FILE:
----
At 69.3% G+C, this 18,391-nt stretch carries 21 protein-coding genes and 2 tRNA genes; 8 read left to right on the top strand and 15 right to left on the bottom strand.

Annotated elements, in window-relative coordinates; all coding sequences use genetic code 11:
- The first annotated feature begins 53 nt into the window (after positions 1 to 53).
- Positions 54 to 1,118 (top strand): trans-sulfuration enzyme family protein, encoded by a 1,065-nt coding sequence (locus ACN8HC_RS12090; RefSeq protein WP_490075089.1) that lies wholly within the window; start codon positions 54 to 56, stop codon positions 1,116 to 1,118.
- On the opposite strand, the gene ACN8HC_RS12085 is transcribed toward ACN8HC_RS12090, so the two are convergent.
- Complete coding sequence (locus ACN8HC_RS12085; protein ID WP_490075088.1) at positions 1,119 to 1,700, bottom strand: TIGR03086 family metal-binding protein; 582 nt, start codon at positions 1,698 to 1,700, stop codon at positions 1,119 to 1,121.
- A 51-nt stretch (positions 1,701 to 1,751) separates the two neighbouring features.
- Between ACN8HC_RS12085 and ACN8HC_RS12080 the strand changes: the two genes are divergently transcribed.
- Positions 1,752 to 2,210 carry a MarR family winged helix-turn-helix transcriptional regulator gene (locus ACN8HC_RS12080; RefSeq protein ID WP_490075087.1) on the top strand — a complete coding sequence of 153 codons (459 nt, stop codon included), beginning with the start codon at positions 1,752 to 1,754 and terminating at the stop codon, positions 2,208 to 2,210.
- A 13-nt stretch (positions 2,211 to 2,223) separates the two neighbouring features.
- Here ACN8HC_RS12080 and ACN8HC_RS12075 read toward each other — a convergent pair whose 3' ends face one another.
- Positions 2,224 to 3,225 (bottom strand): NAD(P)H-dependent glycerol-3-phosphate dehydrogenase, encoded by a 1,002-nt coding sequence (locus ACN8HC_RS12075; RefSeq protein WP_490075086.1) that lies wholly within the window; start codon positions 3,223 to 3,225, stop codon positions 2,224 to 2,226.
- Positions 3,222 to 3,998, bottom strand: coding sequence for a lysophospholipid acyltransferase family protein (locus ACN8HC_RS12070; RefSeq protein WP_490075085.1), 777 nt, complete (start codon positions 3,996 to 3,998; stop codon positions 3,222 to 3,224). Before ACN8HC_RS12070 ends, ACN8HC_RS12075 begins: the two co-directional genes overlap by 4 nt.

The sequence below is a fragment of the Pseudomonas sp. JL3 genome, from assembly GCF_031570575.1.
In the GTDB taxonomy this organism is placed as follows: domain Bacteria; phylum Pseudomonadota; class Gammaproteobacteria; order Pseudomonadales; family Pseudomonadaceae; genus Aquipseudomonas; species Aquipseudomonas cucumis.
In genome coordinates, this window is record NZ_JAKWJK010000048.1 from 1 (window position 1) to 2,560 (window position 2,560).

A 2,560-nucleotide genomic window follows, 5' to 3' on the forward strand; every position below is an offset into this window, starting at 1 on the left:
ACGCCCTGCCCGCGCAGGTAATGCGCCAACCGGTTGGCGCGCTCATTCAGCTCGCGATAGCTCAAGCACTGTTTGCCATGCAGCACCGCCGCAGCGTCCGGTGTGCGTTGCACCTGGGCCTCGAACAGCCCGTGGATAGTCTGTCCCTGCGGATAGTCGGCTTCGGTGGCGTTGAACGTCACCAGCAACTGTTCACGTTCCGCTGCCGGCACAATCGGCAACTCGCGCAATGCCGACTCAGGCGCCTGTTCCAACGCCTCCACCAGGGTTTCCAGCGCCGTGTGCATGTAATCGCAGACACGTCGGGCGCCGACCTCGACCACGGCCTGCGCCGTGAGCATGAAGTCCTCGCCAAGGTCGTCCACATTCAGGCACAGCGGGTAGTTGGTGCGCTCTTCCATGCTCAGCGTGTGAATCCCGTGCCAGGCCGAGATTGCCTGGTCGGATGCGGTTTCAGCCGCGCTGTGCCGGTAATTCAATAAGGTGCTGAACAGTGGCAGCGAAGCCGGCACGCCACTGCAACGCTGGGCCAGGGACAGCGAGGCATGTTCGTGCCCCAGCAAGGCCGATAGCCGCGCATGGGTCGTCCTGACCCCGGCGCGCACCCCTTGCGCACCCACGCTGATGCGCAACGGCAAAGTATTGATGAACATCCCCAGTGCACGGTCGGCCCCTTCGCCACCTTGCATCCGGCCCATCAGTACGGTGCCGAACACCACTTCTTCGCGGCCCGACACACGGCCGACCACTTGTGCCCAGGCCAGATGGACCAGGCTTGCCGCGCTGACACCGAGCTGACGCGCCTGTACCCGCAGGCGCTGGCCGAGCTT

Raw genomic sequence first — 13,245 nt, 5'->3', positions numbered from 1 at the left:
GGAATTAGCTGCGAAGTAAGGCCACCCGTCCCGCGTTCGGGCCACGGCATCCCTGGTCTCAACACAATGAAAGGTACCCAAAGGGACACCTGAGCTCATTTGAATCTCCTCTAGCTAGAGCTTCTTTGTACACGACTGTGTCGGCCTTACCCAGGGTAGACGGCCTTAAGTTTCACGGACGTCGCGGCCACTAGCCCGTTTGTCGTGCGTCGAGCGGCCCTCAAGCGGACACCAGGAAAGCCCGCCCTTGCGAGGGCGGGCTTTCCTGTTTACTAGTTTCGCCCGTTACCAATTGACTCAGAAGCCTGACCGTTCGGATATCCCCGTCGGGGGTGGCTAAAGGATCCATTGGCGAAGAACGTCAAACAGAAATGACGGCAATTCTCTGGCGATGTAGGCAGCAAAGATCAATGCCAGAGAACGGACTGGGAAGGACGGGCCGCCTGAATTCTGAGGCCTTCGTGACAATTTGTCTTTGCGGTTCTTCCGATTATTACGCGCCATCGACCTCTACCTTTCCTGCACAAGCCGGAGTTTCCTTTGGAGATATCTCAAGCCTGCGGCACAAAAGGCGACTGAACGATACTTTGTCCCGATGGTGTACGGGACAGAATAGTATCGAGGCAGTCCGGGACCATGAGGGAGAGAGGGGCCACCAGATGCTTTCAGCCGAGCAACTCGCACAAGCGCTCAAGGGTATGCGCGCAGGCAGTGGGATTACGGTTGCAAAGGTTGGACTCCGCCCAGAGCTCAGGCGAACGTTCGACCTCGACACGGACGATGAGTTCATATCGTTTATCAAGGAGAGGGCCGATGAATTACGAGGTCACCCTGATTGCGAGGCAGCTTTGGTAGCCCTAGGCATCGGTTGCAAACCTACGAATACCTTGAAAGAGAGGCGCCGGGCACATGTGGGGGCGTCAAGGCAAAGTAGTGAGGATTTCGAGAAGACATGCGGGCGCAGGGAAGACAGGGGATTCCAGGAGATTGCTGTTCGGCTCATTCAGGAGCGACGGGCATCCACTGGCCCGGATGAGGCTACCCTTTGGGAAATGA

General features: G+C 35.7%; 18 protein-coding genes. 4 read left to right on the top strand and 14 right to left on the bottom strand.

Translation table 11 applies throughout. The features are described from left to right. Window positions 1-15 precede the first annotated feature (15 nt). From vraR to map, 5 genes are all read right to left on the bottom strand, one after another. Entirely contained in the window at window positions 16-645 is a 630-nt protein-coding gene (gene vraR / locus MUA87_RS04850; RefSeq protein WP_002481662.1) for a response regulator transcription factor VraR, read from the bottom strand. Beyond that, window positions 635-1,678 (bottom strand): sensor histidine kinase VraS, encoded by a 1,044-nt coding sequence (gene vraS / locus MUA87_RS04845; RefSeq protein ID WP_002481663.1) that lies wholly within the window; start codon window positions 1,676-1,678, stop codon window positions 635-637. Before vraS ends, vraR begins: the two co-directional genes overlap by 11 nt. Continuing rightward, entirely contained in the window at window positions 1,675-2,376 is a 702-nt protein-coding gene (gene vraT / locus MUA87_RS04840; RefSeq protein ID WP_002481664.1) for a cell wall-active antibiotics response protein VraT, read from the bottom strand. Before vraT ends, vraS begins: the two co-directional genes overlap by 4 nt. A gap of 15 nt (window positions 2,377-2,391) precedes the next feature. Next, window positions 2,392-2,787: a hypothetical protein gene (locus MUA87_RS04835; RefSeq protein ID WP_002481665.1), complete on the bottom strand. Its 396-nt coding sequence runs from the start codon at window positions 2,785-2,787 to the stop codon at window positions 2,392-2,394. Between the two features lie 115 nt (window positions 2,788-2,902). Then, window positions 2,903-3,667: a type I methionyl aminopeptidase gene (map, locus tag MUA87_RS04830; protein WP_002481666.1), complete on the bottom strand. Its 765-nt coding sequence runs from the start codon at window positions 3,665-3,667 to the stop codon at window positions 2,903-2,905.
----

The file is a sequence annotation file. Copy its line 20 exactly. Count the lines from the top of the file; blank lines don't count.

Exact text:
GGAATTAGCTGCGAAGTAAGGCCACCCGTCCCGCGTTCGGGCCACGGCATCCCTGGTCTCAACACAATGAAAGGTACCCAAAGGGACACCTGAGCTCATTTGAATCTCCTCTAGCTAGAGCTTCTTTGTACACGACTGTGTCGGCCTTACCCAGGGTAGACGGCCTTAAGTTTCACGGACGTCGCGGCCACTAGCCCGTTTGTCGTGCGTCGAGCGGCCCTCAAGCGGACACCAGGAAAGCCCGCCCTTGCGAGGGCGGGCTTTCCTGTTTACTAGTTTCGCCCGTTACCAATTGACTCAGAAGCCTGACCGTTCGGATATCCCCGTCGGGGGTGGCTAAAGGATCCATTGGCGAAGAACGTCAAACAGAAATGACGGCAATTCTCTGGCGATGTAGGCAGCAAAGATCAATGCCAGAGAACGGACTGGGAAGGACGGGCCGCCTGAATTCTGAGGCCTTCGTGACAATTTGTCTTTGCGGTTCTTCCGATTATTACGCGCCATCGACCTCTACCTTTCCTGCACAAGCCGGAGTTTCCTTTGGAGATATCTCAAGCCTGCGGCACAAAAGGCGACTGAACGATACTTTGTCCCGATGGTGTACGGGACAGAATAGTATCGAGGCAGTCCGGGACCATGAGGGAGAGAGGGGCCACCAGATGCTTTCAGCCGAGCAACTCGCACAAGCGCTCAAGGGTATGCGCGCAGGCAGTGGGATTACGGTTGCAAAGGTTGGACTCCGCCCAGAGCTCAGGCGAACGTTCGACCTCGACACGGACGATGAGTTCATATCGTTTATCAAGGAGAGGGCCGATGAATTACGAGGTCACCCTGATTGCGAGGCAGCTTTGGTAGCCCTAGGCATCGGTTGCAAACCTACGAATACCTTGAAAGAGAGGCGCCGGGCACATGTGGGGGCGTCAAGGCAAAGTAGTGAGGATTTCGAGAAGACATGCGGGCGCAGGGAAGACAGGGGATTCCAGGAGATTGCTGTTCGGCTCATTCAGGAGCGACGGGCATCCACTGGCCCGGATGAGGCTACCCTTTGGGAAATGA